The communique, which had appeared to have papered over the cracks that surfaced so uncharacteristically at the G7, said the leaders of the United States, Canada, Britain, France, Italy, Germany and Japan were agreed on the need for "free, fair, and mutually beneficial trade" and the importance of fighting protectionism.
Mr Trump roiled the G7 meeting in Canada by first agreeing to a group statement on trade, only to withdraw from it while complaining that he had been blindsided by Canadian Prime Minister Justin Trudeau's criticism of his tariff threats at a summit-ending news conference.
In this photo made available by the German Federal Government, German Chancellor Angela Merkel, center, speaks with US President Donald Trump, seated at right, during the G7 Leaders Summit in La Malbaie, Quebec, Canada, on Saturday, June 9, 2018. The U.S. president seems to be alluding to a discordance between Justin Trudeau overall temperament during the meeting and his stance on U.S. Tariffs between the neighbouring countries. He also said that because of Trudeau's comments, he instructed USA trade representatives to not sign the communique the G-7 leaders had agreed upon expressing the need for "free, fair, and mutually beneficial trade".
Trudeau announced on Saturday that all G7 members had endorsed the joint communique; however, he noted that the US tariffs are "insulting" and Canada "will not be pushed around".
Mr Trudeau said he had told Mr Trump "it would be with regret but it would be with absolute clarity and firmness that we move forward with retaliatory measures on July 1, applying equivalent tariffs to the ones that the Americans have unjustly applied to us".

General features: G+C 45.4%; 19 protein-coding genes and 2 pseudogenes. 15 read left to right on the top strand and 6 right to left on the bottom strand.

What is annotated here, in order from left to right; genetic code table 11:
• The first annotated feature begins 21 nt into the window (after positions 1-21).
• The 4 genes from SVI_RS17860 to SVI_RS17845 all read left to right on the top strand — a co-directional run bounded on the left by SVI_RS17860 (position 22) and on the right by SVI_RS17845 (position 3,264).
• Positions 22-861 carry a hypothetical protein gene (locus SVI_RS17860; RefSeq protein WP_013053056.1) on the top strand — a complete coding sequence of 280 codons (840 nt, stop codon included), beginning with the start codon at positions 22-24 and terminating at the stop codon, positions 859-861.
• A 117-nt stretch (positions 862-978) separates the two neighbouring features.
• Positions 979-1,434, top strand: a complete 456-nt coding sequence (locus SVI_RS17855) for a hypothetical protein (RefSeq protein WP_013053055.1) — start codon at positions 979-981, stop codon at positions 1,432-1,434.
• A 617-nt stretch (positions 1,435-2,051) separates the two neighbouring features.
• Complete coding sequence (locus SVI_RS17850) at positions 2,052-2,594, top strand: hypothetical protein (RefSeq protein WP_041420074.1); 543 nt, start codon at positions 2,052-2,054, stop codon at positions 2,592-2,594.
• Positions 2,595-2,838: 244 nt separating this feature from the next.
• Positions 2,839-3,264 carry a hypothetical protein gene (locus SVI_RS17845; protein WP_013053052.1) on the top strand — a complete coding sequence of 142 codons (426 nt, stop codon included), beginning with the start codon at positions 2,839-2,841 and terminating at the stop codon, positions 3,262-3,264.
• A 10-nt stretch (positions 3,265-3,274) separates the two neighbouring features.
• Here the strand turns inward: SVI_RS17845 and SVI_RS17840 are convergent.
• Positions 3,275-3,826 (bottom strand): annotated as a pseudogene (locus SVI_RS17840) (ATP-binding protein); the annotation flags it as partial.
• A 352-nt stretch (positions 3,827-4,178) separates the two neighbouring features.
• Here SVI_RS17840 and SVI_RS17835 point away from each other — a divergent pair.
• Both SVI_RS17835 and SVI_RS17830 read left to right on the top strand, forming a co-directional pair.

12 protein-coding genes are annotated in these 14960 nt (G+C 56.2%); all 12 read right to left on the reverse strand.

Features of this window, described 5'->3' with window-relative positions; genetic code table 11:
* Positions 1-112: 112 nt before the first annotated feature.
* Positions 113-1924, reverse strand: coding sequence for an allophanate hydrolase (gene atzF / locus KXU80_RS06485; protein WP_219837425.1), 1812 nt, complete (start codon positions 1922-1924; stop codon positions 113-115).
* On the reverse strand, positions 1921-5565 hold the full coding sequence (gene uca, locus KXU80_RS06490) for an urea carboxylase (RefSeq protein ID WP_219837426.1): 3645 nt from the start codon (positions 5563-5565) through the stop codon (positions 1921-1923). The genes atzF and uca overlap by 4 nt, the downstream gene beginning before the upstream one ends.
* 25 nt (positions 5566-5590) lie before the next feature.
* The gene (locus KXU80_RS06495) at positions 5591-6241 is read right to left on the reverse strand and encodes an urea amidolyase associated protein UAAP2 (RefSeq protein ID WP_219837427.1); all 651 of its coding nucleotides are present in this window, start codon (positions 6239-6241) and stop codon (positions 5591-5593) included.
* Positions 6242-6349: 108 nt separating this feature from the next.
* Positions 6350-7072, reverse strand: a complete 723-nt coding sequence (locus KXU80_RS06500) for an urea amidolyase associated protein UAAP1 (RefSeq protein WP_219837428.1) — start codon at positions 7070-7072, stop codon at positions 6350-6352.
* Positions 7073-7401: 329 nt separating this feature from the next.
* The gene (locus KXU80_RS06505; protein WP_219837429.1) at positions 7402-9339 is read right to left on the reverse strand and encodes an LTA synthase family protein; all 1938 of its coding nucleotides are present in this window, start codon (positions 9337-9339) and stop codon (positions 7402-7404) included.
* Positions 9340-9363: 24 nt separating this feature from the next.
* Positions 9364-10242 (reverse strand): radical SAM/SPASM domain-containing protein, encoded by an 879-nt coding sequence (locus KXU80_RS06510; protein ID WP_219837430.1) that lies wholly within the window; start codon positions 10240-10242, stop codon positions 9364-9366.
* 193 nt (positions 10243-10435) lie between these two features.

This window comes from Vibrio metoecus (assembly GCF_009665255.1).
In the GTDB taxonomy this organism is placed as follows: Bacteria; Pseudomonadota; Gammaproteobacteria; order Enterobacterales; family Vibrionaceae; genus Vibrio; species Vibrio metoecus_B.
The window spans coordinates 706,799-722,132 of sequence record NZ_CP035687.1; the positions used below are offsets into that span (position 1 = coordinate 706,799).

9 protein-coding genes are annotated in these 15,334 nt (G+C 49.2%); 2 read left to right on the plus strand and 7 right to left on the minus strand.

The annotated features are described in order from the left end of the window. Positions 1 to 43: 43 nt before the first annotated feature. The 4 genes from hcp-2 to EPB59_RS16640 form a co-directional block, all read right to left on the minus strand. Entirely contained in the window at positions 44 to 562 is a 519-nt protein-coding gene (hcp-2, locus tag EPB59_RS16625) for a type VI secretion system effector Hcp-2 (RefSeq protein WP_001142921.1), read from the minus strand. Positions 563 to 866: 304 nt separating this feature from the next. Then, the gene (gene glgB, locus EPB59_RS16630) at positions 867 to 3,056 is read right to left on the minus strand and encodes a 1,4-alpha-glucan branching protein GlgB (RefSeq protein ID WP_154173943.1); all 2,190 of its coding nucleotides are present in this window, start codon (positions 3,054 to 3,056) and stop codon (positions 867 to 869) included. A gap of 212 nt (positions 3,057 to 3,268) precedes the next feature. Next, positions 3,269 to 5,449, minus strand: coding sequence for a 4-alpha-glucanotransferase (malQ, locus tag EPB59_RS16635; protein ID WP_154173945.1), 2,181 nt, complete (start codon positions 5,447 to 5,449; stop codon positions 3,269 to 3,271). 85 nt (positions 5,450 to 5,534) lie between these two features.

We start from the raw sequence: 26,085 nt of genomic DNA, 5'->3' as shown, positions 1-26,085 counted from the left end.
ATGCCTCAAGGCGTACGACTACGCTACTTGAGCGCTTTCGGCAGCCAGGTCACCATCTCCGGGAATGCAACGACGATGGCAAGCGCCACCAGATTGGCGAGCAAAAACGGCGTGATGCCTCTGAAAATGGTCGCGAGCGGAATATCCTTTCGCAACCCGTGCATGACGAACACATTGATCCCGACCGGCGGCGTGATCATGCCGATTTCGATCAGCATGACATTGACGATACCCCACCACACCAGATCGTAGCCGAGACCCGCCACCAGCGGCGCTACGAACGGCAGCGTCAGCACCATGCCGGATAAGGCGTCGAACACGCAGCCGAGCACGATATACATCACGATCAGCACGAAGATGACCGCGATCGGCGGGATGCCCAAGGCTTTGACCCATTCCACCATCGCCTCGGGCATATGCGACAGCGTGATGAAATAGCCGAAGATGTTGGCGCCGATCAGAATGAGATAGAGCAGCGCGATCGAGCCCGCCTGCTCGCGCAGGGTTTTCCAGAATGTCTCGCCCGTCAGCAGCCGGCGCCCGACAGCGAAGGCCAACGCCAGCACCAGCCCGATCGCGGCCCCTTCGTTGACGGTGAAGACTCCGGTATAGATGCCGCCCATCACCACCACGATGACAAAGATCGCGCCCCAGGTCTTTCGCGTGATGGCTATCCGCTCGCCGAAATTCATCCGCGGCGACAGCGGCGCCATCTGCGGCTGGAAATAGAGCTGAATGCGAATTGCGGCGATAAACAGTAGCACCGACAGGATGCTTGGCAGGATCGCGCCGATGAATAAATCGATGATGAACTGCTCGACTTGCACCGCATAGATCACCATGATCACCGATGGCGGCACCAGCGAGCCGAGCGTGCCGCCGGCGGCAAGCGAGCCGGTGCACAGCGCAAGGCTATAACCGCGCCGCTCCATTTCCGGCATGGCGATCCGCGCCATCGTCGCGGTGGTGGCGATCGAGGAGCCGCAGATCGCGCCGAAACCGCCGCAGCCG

Having castigated his host and neighbour and disrupted the alliance of democracies, Trump tweeted about being on his way to Singapore "where we have a chance to achieve a truly wonderful result for North Korea and the World".
Britain says hopes US will honour G7 commitments on trade
Kudlow said Kim must not see "American weakness" on the eve of the Tuesday summit.
She also said the European Union would "act" against the USA trade measures. He said that Canada has to stand up for itself. Navarro also said Trump attending the G7 in Canada was a "courtesy" to Trudeau and that the President had "bigger things on his plate" in Singapore.
Trudeau, who announced that the G7 had issued a joint communique, had to suffer the wrath of Trump.
Shaun Osborne, chief FX strategist at Scotiabank, said the market's reaction to sell the Canadian dollar following Trump's latest tweets reflect a belief that a NAFTA deal is further away now.
"We would hope that the United States will similarly honour the commitments that they have made", he said, speaking before a parliamentary statement on the summit by Prime Minister Theresa May. She also doubted if the USA leader still has what she called "the spirit of G7".
He reiterated his longstanding view that the USA has been taken advantage of in global trade, adding, "We're like the piggy bank that everybody's robbing, and that ends".